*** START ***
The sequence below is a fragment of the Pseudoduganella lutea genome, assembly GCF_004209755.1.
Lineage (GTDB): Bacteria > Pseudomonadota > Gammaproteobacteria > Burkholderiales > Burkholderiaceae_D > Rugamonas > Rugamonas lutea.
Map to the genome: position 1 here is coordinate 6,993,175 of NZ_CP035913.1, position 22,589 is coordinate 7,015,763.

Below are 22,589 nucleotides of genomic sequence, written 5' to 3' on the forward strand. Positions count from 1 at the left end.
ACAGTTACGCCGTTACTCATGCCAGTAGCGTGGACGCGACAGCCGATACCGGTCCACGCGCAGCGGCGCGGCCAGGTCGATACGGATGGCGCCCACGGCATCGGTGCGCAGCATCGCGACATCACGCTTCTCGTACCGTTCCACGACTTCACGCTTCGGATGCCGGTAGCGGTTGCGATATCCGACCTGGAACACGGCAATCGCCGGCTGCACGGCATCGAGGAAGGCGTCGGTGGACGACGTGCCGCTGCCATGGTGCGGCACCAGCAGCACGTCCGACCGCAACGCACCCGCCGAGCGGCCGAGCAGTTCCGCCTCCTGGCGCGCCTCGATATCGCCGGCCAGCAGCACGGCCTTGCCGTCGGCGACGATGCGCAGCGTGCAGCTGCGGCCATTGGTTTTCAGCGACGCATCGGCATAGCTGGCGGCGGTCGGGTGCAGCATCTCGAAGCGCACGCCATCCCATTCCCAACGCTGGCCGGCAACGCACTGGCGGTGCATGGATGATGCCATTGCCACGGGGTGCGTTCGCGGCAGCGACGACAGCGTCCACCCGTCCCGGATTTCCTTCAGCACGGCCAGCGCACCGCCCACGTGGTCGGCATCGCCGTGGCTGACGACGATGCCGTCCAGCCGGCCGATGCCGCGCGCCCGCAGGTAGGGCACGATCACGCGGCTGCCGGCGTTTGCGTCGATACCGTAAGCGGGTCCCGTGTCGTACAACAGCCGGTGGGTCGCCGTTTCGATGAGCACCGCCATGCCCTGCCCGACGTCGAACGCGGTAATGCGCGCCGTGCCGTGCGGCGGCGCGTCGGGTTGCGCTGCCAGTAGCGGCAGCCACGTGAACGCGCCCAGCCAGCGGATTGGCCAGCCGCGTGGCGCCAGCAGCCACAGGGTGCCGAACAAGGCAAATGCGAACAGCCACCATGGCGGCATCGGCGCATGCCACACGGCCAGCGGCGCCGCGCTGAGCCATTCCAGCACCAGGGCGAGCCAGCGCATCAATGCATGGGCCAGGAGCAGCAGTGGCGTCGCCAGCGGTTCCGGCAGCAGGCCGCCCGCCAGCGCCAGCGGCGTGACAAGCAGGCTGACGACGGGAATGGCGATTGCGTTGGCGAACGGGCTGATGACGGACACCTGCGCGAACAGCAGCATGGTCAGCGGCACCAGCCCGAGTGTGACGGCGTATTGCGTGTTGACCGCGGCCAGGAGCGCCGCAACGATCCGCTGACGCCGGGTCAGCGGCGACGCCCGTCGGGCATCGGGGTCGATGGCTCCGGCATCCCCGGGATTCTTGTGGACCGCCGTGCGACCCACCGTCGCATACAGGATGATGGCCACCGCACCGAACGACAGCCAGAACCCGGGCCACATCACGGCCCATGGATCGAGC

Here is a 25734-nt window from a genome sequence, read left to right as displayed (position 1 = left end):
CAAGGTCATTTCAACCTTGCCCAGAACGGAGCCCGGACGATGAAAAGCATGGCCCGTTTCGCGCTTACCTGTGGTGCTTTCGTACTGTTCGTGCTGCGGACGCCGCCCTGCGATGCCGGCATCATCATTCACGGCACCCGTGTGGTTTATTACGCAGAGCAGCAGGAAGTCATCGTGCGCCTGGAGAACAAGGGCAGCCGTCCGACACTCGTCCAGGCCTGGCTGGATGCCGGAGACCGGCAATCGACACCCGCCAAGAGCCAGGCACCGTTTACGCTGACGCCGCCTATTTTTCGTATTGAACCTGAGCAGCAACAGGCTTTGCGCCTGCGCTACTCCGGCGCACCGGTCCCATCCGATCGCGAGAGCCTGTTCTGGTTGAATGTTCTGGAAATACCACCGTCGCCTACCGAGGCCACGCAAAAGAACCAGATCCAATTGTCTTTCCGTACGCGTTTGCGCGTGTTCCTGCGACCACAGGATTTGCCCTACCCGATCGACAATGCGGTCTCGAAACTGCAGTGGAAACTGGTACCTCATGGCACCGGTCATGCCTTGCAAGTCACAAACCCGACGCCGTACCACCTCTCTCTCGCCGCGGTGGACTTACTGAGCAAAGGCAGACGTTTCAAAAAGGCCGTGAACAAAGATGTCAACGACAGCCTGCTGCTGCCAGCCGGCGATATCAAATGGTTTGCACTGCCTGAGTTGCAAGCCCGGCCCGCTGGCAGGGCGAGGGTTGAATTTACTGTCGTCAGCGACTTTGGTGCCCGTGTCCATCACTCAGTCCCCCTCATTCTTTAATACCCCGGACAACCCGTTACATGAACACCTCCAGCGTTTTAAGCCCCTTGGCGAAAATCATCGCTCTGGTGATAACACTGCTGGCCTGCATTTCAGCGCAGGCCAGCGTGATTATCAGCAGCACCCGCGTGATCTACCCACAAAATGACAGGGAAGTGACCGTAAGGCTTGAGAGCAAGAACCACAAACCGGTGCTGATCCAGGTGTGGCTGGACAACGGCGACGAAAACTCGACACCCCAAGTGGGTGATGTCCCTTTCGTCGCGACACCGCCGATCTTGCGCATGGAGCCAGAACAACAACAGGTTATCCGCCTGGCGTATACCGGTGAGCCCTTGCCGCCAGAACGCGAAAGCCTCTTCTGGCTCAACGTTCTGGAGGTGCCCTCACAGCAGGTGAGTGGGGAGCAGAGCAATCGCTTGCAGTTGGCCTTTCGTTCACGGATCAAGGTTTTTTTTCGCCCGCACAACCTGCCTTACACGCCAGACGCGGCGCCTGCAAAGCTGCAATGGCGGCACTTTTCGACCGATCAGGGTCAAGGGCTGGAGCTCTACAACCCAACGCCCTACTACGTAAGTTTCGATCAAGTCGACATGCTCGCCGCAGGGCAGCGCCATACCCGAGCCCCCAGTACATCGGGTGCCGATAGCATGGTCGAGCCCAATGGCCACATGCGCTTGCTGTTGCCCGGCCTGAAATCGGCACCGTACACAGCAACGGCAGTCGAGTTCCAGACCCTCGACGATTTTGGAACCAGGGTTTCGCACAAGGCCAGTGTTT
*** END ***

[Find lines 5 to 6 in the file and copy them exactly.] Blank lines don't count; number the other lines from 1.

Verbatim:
ACAGTTACGCCGTTACTCATGCCAGTAGCGTGGACGCGACAGCCGATACCGGTCCACGCGCAGCGGCGCGGCCAGGTCGATACGGATGGCGCCCACGGCATCGGTGCGCAGCATCGCGACATCACGCTTCTCGTACCGTTCCACGACTTCACGCTTCGGATGCCGGTAGCGGTTGCGATATCCGACCTGGAACACGGCAATCGCCGGCTGCACGGCATCGAGGAAGGCGTCGGTGGACGACGTGCCGCTGCCATGGTGCGGCACCAGCAGCACGTCCGACCGCAACGCACCCGCCGAGCGGCCGAGCAGTTCCGCCTCCTGGCGCGCCTCGATATCGCCGGCCAGCAGCACGGCCTTGCCGTCGGCGACGATGCGCAGCGTGCAGCTGCGGCCATTGGTTTTCAGCGACGCATCGGCATAGCTGGCGGCGGTCGGGTGCAGCATCTCGAAGCGCACGCCATCCCATTCCCAACGCTGGCCGGCAACGCACTGGCGGTGCATGGATGATGCCATTGCCACGGGGTGCGTTCGCGGCAGCGACGACAGCGTCCACCCGTCCCGGATTTCCTTCAGCACGGCCAGCGCACCGCCCACGTGGTCGGCATCGCCGTGGCTGACGACGATGCCGTCCAGCCGGCCGATGCCGCGCGCCCGCAGGTAGGGCACGATCACGCGGCTGCCGGCGTTTGCGTCGATACCGTAAGCGGGTCCCGTGTCGTACAACAGCCGGTGGGTCGCCGTTTCGATGAGCACCGCCATGCCCTGCCCGACGTCGAACGCGGTAATGCGCGCCGTGCCGTGCGGCGGCGCGTCGGGTTGCGCTGCCAGTAGCGGCAGCCACGTGAACGCGCCCAGCCAGCGGATTGGCCAGCCGCGTGGCGCCAGCAGCCACAGGGTGCCGAACAAGGCAAATGCGAACAGCCACCATGGCGGCATCGGCGCATGCCACACGGCCAGCGGCGCCGCGCTGAGCCATTCCAGCACCAGGGCGAGCCAGCGCATCAATGCATGGGCCAGGAGCAGCAGTGGCGTCGCCAGCGGTTCCGGCAGCAGGCCGCCCGCCAGCGCCAGCGGCGTGACAAGCAGGCTGACGACGGGAATGGCGATTGCGTTGGCGAACGGGCTGATGACGGACACCTGCGCGAACAGCAGCATGGTCAGCGGCACCAGCCCGAGTGTGACGGCGTATTGCGTGTTGACCGCGGCCAGGAGCGCCGCAACGATCCGCTGACGCCGGGTCAGCGGCGACGCCCGTCGGGCATCGGGGTCGATGGCTCCGGCATCCCCGGGATTCTTGTGGACCGCCGTGCGACCCACCGTCGCATACAGGATGATGGCCACCGCACCGAACGACAGCCAGAACCCGGGCCACATCACGGCCCATGGATCGAGC

Here is a 25734-nt window from a genome sequence, read left to right as displayed (position 1 = left end):